“She loved to cook, she fed everybody,” Torres said.
He didn’t know it would be their last meal. It was days after that dinner, when his 73-year-old mother Lolita and his younger brother, 47-year-old Louis, who live together in Briarwood, Queens would fall ill.
“They went to the hospital on the same day. My brother in the afternoon, my mother later that evening,” he said.
That was April 1. By the time Torres woke up on April 7, he received the call that his mother had passed. Less than 24 hours later, came the second call about his brother.
“One of the things about being on a ventilator is it ravages your organs, his kidneys started to fail,” Torres said. “And the next organ to fail was his heart. His heart stopped.”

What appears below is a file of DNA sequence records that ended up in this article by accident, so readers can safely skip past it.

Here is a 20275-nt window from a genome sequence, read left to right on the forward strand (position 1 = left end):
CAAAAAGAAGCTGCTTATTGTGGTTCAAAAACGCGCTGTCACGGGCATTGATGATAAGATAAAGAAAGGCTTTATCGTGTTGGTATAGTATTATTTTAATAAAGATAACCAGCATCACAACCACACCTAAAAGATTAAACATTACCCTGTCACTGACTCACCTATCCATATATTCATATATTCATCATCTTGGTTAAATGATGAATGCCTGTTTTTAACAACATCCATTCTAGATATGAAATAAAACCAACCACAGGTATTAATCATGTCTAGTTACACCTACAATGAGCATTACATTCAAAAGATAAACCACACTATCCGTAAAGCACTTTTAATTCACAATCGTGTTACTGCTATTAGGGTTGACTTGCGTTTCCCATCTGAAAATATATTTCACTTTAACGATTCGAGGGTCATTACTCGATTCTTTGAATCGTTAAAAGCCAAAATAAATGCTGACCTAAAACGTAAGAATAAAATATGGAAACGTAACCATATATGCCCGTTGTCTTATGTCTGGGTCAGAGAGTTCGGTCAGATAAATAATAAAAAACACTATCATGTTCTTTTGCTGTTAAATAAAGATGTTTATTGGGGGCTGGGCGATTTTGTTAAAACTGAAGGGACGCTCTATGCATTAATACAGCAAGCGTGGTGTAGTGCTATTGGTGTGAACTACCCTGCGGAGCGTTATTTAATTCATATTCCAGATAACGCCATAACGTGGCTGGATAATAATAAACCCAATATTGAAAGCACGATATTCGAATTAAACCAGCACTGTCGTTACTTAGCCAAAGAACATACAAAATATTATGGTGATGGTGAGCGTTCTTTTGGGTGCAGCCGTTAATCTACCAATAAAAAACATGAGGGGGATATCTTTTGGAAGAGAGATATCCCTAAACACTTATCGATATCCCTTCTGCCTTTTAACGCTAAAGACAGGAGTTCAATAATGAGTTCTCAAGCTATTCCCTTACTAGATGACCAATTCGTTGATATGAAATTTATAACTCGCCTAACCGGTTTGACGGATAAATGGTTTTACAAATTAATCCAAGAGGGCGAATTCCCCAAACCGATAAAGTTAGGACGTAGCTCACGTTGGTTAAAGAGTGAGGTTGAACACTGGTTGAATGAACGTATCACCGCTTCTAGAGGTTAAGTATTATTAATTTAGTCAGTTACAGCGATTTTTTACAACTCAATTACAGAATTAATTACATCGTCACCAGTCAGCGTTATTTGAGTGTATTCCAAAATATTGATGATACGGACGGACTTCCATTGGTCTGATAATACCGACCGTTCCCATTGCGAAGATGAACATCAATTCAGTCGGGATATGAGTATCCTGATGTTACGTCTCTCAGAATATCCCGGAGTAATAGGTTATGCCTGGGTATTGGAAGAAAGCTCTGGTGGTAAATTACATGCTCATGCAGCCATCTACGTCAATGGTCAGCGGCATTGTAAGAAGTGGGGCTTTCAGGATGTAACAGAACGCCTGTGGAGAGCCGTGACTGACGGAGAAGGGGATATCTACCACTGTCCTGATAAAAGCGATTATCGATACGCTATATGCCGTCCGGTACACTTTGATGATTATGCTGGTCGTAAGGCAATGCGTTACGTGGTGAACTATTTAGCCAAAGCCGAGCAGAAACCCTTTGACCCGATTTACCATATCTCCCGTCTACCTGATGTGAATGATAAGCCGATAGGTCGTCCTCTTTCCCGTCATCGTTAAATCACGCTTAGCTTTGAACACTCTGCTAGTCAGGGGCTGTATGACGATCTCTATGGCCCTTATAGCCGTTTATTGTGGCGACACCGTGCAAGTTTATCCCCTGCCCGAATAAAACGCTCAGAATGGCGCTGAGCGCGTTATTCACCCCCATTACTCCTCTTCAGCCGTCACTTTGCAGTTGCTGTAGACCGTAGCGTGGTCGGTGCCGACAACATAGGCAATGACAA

Torres’ father died a few years ago. In one short week, coronavirus took his mother and only sibling.
“When my father passed I was there with him. I was there at his bedside, and I couldn’t be there for my brother and my mother,” Torres said through tears.
Torres says he’s now left to sum up the lives of his mother and brother in just a few paragraphs for their obituaries. His mother was a Filipino immigrant who sacrificed so much for her sons. His brother found joy in making others happy. Torres and his wife are now waiting until it is safe for their memorial.
“I lived in New Orleans for a while, and funerals aren’t sad things,” he said. “They’re celebrations of a person’s life and that’s what we want it to be.”
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